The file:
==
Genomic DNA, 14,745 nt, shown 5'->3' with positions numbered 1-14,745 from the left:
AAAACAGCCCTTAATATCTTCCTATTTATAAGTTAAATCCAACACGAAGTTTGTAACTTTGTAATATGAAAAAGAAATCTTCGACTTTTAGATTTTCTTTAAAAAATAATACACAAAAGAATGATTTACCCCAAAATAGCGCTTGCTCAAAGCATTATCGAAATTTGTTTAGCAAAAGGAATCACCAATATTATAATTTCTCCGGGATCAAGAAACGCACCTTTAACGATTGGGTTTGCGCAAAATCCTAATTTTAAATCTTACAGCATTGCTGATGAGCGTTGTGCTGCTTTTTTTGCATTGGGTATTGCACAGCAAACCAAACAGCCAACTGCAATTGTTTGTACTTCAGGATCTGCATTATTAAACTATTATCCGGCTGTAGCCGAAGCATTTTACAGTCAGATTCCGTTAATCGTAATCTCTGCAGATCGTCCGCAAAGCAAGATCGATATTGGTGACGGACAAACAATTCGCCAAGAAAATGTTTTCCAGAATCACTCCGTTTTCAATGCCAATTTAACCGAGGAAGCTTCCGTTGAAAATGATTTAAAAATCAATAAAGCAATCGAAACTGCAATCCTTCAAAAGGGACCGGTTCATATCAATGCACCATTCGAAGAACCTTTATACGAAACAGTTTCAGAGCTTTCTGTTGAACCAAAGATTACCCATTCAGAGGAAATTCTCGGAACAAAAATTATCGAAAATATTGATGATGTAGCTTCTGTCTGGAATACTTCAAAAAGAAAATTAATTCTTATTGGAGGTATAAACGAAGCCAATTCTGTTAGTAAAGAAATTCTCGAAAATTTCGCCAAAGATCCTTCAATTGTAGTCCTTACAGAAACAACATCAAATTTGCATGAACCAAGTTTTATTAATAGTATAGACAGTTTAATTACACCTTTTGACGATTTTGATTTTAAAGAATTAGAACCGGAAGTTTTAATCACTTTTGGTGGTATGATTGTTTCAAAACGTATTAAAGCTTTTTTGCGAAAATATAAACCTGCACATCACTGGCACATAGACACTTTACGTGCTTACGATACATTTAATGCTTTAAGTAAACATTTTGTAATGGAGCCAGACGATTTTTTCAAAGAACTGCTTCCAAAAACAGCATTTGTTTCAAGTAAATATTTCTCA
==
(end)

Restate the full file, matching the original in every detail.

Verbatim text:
Genomic DNA, 14,745 nt, shown 5'->3' with positions numbered 1-14,745 from the left:
AAAACAGCCCTTAATATCTTCCTATTTATAAGTTAAATCCAACACGAAGTTTGTAACTTTGTAATATGAAAAAGAAATCTTCGACTTTTAGATTTTCTTTAAAAAATAATACACAAAAGAATGATTTACCCCAAAATAGCGCTTGCTCAAAGCATTATCGAAATTTGTTTAGCAAAAGGAATCACCAATATTATAATTTCTCCGGGATCAAGAAACGCACCTTTAACGATTGGGTTTGCGCAAAATCCTAATTTTAAATCTTACAGCATTGCTGATGAGCGTTGTGCTGCTTTTTTTGCATTGGGTATTGCACAGCAAACCAAACAGCCAACTGCAATTGTTTGTACTTCAGGATCTGCATTATTAAACTATTATCCGGCTGTAGCCGAAGCATTTTACAGTCAGATTCCGTTAATCGTAATCTCTGCAGATCGTCCGCAAAGCAAGATCGATATTGGTGACGGACAAACAATTCGCCAAGAAAATGTTTTCCAGAATCACTCCGTTTTCAATGCCAATTTAACCGAGGAAGCTTCCGTTGAAAATGATTTAAAAATCAATAAAGCAATCGAAACTGCAATCCTTCAAAAGGGACCGGTTCATATCAATGCACCATTCGAAGAACCTTTATACGAAACAGTTTCAGAGCTTTCTGTTGAACCAAAGATTACCCATTCAGAGGAAATTCTCGGAACAAAAATTATCGAAAATATTGATGATGTAGCTTCTGTCTGGAATACTTCAAAAAGAAAATTAATTCTTATTGGAGGTATAAACGAAGCCAATTCTGTTAGTAAAGAAATTCTCGAAAATTTCGCCAAAGATCCTTCAATTGTAGTCCTTACAGAAACAACATCAAATTTGCATGAACCAAGTTTTATTAATAGTATAGACAGTTTAATTACACCTTTTGACGATTTTGATTTTAAAGAATTAGAACCGGAAGTTTTAATCACTTTTGGTGGTATGATTGTTTCAAAACGTATTAAAGCTTTTTTGCGAAAATATAAACCTGCACATCACTGGCACATAGACACTTTACGTGCTTACGATACATTTAATGCTTTAAGTAAACATTTTGTAATGGAGCCAGACGATTTTTTCAAAGAACTGCTTCCAAAAACAGCATTTGTTTCAAGTAAATATTTCTCA